This month is an important reminder of South Africans’ human rights, and rightfully so. But, if there is one thing that the South African consumer should also take note of is, that World Consumer Rights Day is celebrated on the 15th of March. Consumers are primarily responsible to not only make sure they protect their human and consumer rights, but to also guarantee their right to a debt-free future. How do they enable their way to a financially-free future exactly?
According to Matthys Potgieter, spokesperson and debt expert at DebtSafe, South Africans should know what their consumer rights entail for them to ensure themselves a debt-free future.
The National Credit Regulator (NCR) outlines various consumer rights in terms of the National Credit Act (NCA). Consumers have the right to:
• Receive a credit agreement in simple and clear language. Individuals with average literacy skills (for example) need to fully understand the information given in plain language.
• A quote and pre-agreement statement, binding for five days. Consumers do not have to accept an offer made in the pre-agreement. The quotation or pre-agreement is valid for five business days – meaning that they have some time to consider whether or not they want to enter into the proposed agreement.
• Referring to the above right of a consumer, there is also a cooling-off period (when a contract has been signed by the consumer). The consumer has five days to change his/her mind and has to notify the company (in writing) that he/she would like to cancel the agreement.
• Advertising & marketing which contains all the information on the cost of credit. Marketing and advertising have to be authentic and display all the terms and costs involved to the consumer.
• Know why credit was declined. Consumers have the right to ask the creditor why credit was declined. And, if the creditor’s decline is based on a credit bureau report – the credit bureau’s details (name, contact details etc.) must be given to the consumer.
• The regulation of automatic credit limit increases. Institutions might phone ‘good credit users’ to increase their credit limit of a credit card, for example. Consumers need to know they can say ‘no’ and the organisation cannot increase their credit limit without their consent.
• Prohibition of reckless lending. Reckless lending is when a credit provider gives a consumer credit, like a loan for example, without following the proper affordability assessment guidelines. Consumers need to make sure this doesn’t happen to them.
• Regulated Credit Bureaus and the right to receive their free credit report once a year. Consumers need to get ‘involved’ with their finances and know what their credit profile is currently portraying. They can visit the following regulated credit bureaus: Compuscan, TransUnion, XDS or Experian and download their report once a year, at no cost.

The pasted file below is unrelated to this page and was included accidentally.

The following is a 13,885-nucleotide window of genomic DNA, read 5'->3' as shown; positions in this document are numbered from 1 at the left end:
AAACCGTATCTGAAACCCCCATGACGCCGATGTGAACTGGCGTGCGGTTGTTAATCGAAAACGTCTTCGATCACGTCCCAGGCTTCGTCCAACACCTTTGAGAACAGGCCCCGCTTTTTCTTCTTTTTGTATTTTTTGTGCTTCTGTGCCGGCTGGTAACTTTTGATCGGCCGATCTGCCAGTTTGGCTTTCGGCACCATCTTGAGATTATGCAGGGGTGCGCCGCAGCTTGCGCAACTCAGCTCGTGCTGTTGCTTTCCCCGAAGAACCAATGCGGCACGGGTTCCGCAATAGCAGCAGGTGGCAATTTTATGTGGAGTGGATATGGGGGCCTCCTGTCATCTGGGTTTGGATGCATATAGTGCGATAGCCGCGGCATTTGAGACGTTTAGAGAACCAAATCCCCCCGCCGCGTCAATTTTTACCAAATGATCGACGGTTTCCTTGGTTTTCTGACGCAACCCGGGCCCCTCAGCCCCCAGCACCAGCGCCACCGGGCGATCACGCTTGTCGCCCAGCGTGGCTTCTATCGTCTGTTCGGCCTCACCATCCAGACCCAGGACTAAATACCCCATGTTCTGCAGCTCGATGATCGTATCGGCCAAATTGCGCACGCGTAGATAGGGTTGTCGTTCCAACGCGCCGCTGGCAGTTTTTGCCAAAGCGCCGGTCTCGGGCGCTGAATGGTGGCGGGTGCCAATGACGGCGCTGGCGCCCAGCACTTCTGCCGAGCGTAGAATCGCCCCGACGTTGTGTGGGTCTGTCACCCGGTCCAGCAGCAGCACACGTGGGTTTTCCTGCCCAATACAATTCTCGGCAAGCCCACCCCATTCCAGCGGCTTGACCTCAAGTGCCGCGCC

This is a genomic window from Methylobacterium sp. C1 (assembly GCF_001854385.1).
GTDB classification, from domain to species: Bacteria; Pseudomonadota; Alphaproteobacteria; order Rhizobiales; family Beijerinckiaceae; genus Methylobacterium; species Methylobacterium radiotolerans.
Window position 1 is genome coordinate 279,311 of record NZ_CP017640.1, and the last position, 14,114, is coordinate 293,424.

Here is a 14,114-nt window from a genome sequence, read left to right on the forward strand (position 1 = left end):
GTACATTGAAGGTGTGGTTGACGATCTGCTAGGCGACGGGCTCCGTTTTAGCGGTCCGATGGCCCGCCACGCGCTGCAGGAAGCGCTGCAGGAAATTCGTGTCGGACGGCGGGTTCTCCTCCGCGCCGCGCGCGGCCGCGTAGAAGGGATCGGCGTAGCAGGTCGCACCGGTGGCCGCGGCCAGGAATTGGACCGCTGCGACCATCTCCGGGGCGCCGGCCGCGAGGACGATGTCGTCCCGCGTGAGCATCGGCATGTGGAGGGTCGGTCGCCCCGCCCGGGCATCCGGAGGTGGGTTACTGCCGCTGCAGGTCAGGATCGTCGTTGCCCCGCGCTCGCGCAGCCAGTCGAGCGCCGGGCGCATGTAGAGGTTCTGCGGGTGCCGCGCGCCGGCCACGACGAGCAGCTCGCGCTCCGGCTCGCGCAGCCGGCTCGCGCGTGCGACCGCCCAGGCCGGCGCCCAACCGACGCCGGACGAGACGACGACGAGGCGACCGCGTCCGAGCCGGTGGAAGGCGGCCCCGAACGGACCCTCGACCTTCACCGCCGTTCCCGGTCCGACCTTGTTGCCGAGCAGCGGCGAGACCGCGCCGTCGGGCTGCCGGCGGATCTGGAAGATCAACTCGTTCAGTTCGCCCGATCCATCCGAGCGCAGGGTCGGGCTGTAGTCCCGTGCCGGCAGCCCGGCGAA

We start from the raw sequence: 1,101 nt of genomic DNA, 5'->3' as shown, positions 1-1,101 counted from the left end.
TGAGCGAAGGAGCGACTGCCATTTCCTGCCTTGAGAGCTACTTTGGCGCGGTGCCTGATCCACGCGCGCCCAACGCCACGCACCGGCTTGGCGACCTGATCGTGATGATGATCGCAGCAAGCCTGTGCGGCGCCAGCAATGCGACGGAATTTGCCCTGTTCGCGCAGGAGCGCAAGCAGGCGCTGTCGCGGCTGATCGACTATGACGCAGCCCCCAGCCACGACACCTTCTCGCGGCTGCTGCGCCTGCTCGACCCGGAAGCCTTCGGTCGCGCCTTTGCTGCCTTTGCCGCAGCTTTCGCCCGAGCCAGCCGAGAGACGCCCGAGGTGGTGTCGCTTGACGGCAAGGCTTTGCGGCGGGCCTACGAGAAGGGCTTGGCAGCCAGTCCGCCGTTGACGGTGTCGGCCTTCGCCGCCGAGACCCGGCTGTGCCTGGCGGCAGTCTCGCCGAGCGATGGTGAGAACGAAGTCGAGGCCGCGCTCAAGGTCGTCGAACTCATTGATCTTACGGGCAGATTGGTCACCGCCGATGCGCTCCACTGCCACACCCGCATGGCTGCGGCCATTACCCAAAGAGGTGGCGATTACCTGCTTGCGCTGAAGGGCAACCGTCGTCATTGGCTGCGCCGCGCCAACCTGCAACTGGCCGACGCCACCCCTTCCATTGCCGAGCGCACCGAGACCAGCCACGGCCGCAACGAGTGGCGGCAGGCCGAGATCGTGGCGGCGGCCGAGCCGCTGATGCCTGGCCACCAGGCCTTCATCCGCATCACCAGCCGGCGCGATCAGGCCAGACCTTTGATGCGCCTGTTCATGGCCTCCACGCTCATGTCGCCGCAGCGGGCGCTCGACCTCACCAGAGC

• Assistance when over-indebted, negotiate with a credit provider or debt counsellor. Communication is key – consumers need to take the first step to get the support they need. Help is around every corner – why wait?
• Debt counselling to enable the restructuring of their debts. Potgieter shares a few pointers regarding Debt Counselling:
o “Debt counselling is the preferred method to get out of debt, rather than sequestration or administration,” says Potgieter.
o Each debt counselling firm is unique in the manner in which they handle their clients’ statutory and procedural requirements.
o Debt Counsellors provide various skills and services to make sure clients attain their Clearance Certificate (Form 19 in terms of the National Credit Act) at the end of the debt counselling process.
o The tasks involved, can include the following: consolidating debt into one affordable instalment, giving clients cash flow relief from their next paycheques, dealing with credit providers and potential harassment, implementing a reasonable payment plan and clearing clients debt history from credit bureaus.
o Regarding fees – debt counselling fees are regulated by the National Credit Regulator. Debt Counsellors cannot simply charge what they want.
o Debt counselling has a rehabilitative spirit. The whole aim is to get the client credit active again, but, in a responsible manner. Many clients who completed the debt counselling process applied for credit with great success.
o A former DebtSafe and now debt-free client admits: “In the beginning the process was hard but then it became easier.” Managing debt does not happen with the-snap-of-a-finger, but “through commitment and keeping up with the negotiated payments, consumers can become debt-free,” highlights Potgieter.
South Africans have the right to a debt-free future. If a consumer finds him/herself in an unavoidable over-indebted position, debt counsellors are here to assist in attaining a so-desperately-needed debt-free life. Consumers can contact DebtSafe’s efficient debt counselling advisors for assistance. They have the right to do so, so why waste time?